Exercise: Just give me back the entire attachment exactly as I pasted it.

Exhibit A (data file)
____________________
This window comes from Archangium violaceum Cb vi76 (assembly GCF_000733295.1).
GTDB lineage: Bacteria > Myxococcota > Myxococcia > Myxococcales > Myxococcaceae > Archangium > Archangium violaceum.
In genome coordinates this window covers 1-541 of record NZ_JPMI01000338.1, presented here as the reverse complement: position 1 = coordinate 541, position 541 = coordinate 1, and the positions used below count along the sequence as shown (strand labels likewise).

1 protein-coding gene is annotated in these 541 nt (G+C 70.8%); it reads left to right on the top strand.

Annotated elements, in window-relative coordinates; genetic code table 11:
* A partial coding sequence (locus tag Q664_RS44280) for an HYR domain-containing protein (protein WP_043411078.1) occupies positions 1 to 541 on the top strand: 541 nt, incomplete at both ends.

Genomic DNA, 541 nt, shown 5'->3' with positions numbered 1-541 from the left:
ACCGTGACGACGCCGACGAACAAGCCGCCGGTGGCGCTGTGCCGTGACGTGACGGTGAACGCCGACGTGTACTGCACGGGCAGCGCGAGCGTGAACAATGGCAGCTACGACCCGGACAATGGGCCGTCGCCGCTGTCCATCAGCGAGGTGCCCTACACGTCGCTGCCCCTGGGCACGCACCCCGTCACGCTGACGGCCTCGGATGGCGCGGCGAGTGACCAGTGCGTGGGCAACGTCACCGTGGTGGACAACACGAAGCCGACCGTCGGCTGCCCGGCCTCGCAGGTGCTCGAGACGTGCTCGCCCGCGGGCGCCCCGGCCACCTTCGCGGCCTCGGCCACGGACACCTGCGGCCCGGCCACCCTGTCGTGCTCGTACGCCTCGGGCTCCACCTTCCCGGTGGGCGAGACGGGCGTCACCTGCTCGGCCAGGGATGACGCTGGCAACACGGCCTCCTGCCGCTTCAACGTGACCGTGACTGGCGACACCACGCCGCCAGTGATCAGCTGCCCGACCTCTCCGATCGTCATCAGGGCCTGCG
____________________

This window comes from Archangium violaceum Cb vi76 (assembly GCF_000733295.1).
GTDB lineage: Bacteria > Myxococcota > Myxococcia > Myxococcales > Myxococcaceae > Archangium > Archangium violaceum.
In genome coordinates this window covers 1-541 of record NZ_JPMI01000338.1, presented here as the reverse complement: position 1 = coordinate 541, position 541 = coordinate 1, and the positions used below count along the sequence as shown (strand labels likewise).

1 protein-coding gene is annotated in these 541 nt (G+C 70.8%); it reads left to right on the top strand.

Annotated elements, in window-relative coordinates; genetic code table 11:
* A partial coding sequence (locus tag Q664_RS44280) for an HYR domain-containing protein (protein WP_043411078.1) occupies positions 1 to 541 on the top strand: 541 nt, incomplete at both ends.

Genomic DNA, 541 nt, shown 5'->3' with positions numbered 1-541 from the left:
ACCGTGACGACGCCGACGAACAAGCCGCCGGTGGCGCTGTGCCGTGACGTGACGGTGAACGCCGACGTGTACTGCACGGGCAGCGCGAGCGTGAACAATGGCAGCTACGACCCGGACAATGGGCCGTCGCCGCTGTCCATCAGCGAGGTGCCCTACACGTCGCTGCCCCTGGGCACGCACCCCGTCACGCTGACGGCCTCGGATGGCGCGGCGAGTGACCAGTGCGTGGGCAACGTCACCGTGGTGGACAACACGAAGCCGACCGTCGGCTGCCCGGCCTCGCAGGTGCTCGAGACGTGCTCGCCCGCGGGCGCCCCGGCCACCTTCGCGGCCTCGGCCACGGACACCTGCGGCCCGGCCACCCTGTCGTGCTCGTACGCCTCGGGCTCCACCTTCCCGGTGGGCGAGACGGGCGTCACCTGCTCGGCCAGGGATGACGCTGGCAACACGGCCTCCTGCCGCTTCAACGTGACCGTGACTGGCGACACCACGCCGCCAGTGATCAGCTGCCCGACCTCTCCGATCGTCATCAGGGCCTGCG